Absolute liability came out as an inflexible rule than that in the case of Ryland v Fletcher, in the M.C. Mehta Vs. Union of India.[37] In this case, Supreme Court, mentioning the escape of venomous Oleum gas from a section of Shriram Food and Fertilizer Industries, held that there was a need to evolve the age-old 19th-century principle which was established in Rylands v Fletcher as it was insufficient to meet the demands of the modern world with hazardous and dangerous activities. It further held that any harm caused due to the escape of such harmful activities for example- the escape of toxic gas, the enterprise is absolutely liable to compensate all the affected people without any exceptions as were acknowledged in the case of Rylands v. Fletcher.

This principle of Absolute liability was acknowledged in the case of Charan Lal Sahu Vs. Union of India[38], Rajesh Shrouti Vs. Union of India[39] and Raj Kumar Keshwani Vs. Union of India[40]. The court referred this principle as ‘absolute and non-delegable’ in the aforementioned cases and held that the company/ enterprise cannot escape the liabilities by showing that they were not negligent at any point and had taken reasonable care.[41]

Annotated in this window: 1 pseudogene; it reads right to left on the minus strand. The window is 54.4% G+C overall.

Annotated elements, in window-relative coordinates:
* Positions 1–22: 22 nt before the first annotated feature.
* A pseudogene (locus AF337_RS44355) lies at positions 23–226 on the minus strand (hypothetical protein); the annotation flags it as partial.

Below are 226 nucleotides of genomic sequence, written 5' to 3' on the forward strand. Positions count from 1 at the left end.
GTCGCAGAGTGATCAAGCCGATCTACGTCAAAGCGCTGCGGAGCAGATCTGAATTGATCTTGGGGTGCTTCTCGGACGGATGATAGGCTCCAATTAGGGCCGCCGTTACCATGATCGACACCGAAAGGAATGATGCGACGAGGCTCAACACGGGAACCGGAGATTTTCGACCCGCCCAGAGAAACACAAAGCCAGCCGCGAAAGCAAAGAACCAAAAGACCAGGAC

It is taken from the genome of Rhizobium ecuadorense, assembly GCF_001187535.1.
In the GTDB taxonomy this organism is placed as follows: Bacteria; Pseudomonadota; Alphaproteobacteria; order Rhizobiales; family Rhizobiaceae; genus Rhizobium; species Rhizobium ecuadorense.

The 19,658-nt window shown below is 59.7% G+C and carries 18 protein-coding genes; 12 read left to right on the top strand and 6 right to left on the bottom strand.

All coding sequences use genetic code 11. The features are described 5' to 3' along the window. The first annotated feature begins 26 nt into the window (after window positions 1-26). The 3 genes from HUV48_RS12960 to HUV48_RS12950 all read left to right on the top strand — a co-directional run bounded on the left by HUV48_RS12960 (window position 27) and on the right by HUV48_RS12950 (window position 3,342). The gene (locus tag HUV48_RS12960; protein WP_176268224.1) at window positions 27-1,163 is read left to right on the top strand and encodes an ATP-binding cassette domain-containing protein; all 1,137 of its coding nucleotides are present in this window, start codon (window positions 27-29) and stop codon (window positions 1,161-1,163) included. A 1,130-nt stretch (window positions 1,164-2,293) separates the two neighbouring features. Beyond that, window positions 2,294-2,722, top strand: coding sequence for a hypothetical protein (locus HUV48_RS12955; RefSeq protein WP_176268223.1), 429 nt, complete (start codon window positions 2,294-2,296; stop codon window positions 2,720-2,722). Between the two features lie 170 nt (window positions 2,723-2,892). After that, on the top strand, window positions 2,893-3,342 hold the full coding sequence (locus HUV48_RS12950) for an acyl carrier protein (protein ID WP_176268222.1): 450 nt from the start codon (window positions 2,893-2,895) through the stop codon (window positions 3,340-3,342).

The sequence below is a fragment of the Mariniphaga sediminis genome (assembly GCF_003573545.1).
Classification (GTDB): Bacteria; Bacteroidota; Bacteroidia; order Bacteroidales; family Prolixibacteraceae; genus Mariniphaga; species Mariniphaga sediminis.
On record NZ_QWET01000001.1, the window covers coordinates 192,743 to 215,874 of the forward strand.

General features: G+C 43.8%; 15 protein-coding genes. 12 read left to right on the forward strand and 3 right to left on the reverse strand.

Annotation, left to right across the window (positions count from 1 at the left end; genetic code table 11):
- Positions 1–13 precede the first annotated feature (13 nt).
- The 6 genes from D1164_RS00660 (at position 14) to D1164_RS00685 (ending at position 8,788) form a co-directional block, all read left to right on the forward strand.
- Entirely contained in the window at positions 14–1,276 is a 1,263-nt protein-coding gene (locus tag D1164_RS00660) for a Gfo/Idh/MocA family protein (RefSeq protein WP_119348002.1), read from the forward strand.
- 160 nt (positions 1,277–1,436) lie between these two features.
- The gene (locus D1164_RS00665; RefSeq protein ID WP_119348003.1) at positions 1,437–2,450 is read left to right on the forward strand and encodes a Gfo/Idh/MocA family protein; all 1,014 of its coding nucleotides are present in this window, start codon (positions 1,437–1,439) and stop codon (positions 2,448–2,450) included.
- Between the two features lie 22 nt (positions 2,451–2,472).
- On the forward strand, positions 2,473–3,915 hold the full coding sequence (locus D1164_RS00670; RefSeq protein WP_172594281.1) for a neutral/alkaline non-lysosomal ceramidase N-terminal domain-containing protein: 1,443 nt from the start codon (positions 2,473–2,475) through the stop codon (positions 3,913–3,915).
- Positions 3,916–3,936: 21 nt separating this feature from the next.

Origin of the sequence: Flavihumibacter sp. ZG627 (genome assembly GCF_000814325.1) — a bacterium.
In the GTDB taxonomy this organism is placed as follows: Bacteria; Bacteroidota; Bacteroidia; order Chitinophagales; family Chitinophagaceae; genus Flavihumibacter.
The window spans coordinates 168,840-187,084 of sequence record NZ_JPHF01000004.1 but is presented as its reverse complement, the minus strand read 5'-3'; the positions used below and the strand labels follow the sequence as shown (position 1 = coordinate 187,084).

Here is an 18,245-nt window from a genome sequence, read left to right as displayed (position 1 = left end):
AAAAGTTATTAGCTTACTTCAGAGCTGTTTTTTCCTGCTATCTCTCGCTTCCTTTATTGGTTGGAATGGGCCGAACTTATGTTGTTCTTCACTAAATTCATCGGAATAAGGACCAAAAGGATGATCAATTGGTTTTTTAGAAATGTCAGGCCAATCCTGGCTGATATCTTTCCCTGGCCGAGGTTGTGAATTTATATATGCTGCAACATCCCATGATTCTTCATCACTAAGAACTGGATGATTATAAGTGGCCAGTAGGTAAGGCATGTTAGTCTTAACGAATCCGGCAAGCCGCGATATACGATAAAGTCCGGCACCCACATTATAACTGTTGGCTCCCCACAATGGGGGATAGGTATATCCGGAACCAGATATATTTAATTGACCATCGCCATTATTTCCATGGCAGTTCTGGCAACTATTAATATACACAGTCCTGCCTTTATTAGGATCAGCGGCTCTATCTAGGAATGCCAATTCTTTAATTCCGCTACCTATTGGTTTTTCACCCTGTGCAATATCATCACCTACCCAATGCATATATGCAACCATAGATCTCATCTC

WHY WERE THESE ALTERATIONS IN THE 19TH CENTURY RULE NEEDED?

The Principal of Rylands v. Fletcher in the contemporary World

In a more realistic approach, the principle of Strict Liability is very little left as it has been exposed to a number of exceptions. The old principle with a lot of exceptions was incapable of making any person absolutely liable for his negligence. Thus, a more concrete rule was required for the same motive.